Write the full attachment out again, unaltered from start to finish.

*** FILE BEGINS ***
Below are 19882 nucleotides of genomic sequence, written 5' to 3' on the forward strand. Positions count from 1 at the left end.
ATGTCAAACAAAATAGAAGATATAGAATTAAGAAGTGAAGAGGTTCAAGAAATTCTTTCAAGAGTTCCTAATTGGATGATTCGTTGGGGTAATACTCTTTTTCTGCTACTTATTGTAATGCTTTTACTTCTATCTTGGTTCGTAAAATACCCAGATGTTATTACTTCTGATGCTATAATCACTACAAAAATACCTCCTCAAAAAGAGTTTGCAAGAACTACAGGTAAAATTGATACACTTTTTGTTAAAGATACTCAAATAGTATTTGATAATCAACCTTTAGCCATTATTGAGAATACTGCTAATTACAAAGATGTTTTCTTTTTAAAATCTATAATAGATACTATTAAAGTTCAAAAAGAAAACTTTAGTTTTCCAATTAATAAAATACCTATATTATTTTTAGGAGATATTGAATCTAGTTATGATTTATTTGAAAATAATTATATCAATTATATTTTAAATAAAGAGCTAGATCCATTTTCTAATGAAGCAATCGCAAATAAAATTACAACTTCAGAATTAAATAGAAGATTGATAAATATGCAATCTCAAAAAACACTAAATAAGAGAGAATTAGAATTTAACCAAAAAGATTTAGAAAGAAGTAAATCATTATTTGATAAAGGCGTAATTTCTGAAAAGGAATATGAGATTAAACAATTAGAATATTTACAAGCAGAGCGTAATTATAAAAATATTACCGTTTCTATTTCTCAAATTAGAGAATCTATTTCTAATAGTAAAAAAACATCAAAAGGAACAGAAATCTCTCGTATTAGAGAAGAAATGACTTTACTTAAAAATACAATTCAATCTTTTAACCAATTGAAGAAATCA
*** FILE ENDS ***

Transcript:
Below are 19882 nucleotides of genomic sequence, written 5' to 3' on the forward strand. Positions count from 1 at the left end.
ATGTCAAACAAAATAGAAGATATAGAATTAAGAAGTGAAGAGGTTCAAGAAATTCTTTCAAGAGTTCCTAATTGGATGATTCGTTGGGGTAATACTCTTTTTCTGCTACTTATTGTAATGCTTTTACTTCTATCTTGGTTCGTAAAATACCCAGATGTTATTACTTCTGATGCTATAATCACTACAAAAATACCTCCTCAAAAAGAGTTTGCAAGAACTACAGGTAAAATTGATACACTTTTTGTTAAAGATACTCAAATAGTATTTGATAATCAACCTTTAGCCATTATTGAGAATACTGCTAATTACAAAGATGTTTTCTTTTTAAAATCTATAATAGATACTATTAAAGTTCAAAAAGAAAACTTTAGTTTTCCAATTAATAAAATACCTATATTATTTTTAGGAGATATTGAATCTAGTTATGATTTATTTGAAAATAATTATATCAATTATATTTTAAATAAAGAGCTAGATCCATTTTCTAATGAAGCAATCGCAAATAAAATTACAACTTCAGAATTAAATAGAAGATTGATAAATATGCAATCTCAAAAAACACTAAATAAGAGAGAATTAGAATTTAACCAAAAAGATTTAGAAAGAAGTAAATCATTATTTGATAAAGGCGTAATTTCTGAAAAGGAATATGAGATTAAACAATTAGAATATTTACAAGCAGAGCGTAATTATAAAAATATTACCGTTTCTATTTCTCAAATTAGAGAATCTATTTCTAATAGTAAAAAAACATCAAAAGGAACAGAAATCTCTCGTATTAGAGAAGAAATGACTTTACTTAAAAATACAATTCAATCTTTTAACCAATTGAAGAAATCA